• Communication is tremendously important; and when it’s absent or lacking, it makes it hard to do the things that we need to do. So, openness, communication, being true to your mission, and being willing to reevaluate, I think those are the primary things that has been successful for us just in this one particular instance. But I think in all of the other things we’re involved in as well.

Understanding Juneteenth Beyond June

Written and Filmed by Caela Collins

Today marks exactly one month following the Juneteenth National Celebration. As of June 17, 2021, The Juneteenth National Independence Day Act was passed by Congress with unanimous consent. This bill was passed over to President Biden whom signed it into law, making Juneteenth (June 19th) a federal U.S. holiday. Although Juneteenth is a fairly new addition to our list of U.S. federal holidays, it has been a core societal reset which flung the gates of God’s beloved community wide open; challenging the world to be the community God called it and needs it to be*. Stemming back to June 19, 1865, freedom from enslavement was embraced by more than 250,000 African Americans by executive decree.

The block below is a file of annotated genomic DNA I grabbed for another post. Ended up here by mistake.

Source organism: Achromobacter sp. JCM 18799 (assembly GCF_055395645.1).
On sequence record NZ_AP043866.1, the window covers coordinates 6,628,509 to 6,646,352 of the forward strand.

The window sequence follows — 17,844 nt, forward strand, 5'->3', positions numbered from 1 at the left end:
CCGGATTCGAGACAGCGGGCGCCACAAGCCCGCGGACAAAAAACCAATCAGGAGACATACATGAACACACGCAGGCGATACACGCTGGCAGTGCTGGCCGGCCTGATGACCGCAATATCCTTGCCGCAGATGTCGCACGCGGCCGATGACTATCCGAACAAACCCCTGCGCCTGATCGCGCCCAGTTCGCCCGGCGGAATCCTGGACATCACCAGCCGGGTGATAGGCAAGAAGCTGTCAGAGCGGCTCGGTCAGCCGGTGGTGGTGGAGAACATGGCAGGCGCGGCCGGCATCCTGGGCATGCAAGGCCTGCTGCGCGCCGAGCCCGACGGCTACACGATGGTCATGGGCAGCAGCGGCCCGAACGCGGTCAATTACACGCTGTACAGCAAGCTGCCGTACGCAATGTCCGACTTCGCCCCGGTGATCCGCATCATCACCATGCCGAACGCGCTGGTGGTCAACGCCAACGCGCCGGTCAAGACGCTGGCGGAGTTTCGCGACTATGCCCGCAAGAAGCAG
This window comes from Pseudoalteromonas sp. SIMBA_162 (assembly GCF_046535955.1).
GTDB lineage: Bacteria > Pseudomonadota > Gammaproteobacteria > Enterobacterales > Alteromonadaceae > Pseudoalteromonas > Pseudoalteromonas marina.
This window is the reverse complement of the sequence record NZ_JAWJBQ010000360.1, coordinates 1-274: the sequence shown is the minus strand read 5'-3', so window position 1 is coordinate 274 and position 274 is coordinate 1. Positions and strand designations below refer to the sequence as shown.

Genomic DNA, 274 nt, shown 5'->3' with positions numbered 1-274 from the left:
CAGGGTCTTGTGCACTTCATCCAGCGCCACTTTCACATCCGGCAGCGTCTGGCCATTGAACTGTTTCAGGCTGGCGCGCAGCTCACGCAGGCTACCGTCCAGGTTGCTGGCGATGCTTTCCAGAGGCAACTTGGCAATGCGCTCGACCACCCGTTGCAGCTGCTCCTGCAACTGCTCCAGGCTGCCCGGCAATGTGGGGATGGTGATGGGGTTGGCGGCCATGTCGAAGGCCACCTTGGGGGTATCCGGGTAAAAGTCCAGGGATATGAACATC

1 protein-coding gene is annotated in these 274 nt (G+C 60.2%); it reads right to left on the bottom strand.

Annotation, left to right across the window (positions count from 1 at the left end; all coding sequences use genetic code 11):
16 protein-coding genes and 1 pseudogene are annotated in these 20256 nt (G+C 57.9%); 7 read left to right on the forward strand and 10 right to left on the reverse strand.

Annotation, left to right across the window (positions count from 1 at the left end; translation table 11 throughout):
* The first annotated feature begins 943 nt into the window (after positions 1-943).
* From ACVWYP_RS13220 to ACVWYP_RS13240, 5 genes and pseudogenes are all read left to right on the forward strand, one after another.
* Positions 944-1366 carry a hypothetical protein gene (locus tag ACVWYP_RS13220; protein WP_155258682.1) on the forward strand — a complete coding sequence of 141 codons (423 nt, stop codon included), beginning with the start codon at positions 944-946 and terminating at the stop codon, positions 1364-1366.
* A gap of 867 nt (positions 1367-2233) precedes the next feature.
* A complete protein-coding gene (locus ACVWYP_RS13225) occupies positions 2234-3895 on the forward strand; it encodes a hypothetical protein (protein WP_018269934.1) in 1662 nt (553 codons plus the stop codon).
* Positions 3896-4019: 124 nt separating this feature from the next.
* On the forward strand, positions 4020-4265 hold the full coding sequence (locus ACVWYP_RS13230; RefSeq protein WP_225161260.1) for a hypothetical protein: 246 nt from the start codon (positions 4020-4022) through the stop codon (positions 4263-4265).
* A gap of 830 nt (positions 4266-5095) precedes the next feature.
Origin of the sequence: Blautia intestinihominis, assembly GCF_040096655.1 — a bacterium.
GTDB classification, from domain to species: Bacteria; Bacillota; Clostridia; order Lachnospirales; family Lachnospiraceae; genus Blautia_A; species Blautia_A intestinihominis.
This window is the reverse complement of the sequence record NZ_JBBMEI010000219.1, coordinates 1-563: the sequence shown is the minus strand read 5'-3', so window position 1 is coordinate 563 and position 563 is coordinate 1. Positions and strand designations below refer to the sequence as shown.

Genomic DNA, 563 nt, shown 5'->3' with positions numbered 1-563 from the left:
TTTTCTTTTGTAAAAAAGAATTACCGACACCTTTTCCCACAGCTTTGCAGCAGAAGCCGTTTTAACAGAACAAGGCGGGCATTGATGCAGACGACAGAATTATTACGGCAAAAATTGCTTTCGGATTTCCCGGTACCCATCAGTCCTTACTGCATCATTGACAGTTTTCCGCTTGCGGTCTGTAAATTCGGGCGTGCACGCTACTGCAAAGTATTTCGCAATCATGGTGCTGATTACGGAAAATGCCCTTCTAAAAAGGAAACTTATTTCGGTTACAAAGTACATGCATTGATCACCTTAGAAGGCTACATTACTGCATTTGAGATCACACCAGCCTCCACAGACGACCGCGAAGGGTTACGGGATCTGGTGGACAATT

For “Sacred White Folk,” a term used by Dr. Christena Cleveland, social psychologist, public theologian, author, and activist who has collaborated with the ECCT Office of Mission Advocacy, Racial Justice, & Reconciliation, Juneteenth is a celebration that can be widely celebrated alongside your Black and Brown siblings in Christ due to the divine nature of diversity. From lush green forests to dry sandy deserts, or the luminous stars within the night sky to the pitch-black depths of the frigid ocean, we can note God’s intentionality of diversity. The extent of physical variation within God’s creation is a reliable citation for the Creator’s purpose of painting a beloved community on this earthly canvas.

Quote: The Rt. Rev. Jeffrey W. Mello:

“Jesus is the gatekeeper, not us…I hope you will challenge the church to be the community God calls it and needs it to be, I pray this room will not rest until the church lives up to its promise of being a place of love, and support, and community for ALL…I ask you to join one another, join together, in flinging the gates of God’s beloved community wide open, so that all who seek God may find and know God. That, my friends, is your task, that is OUR shared task and we will keep doing it with God’s help until everyone has life and has it abundantly. “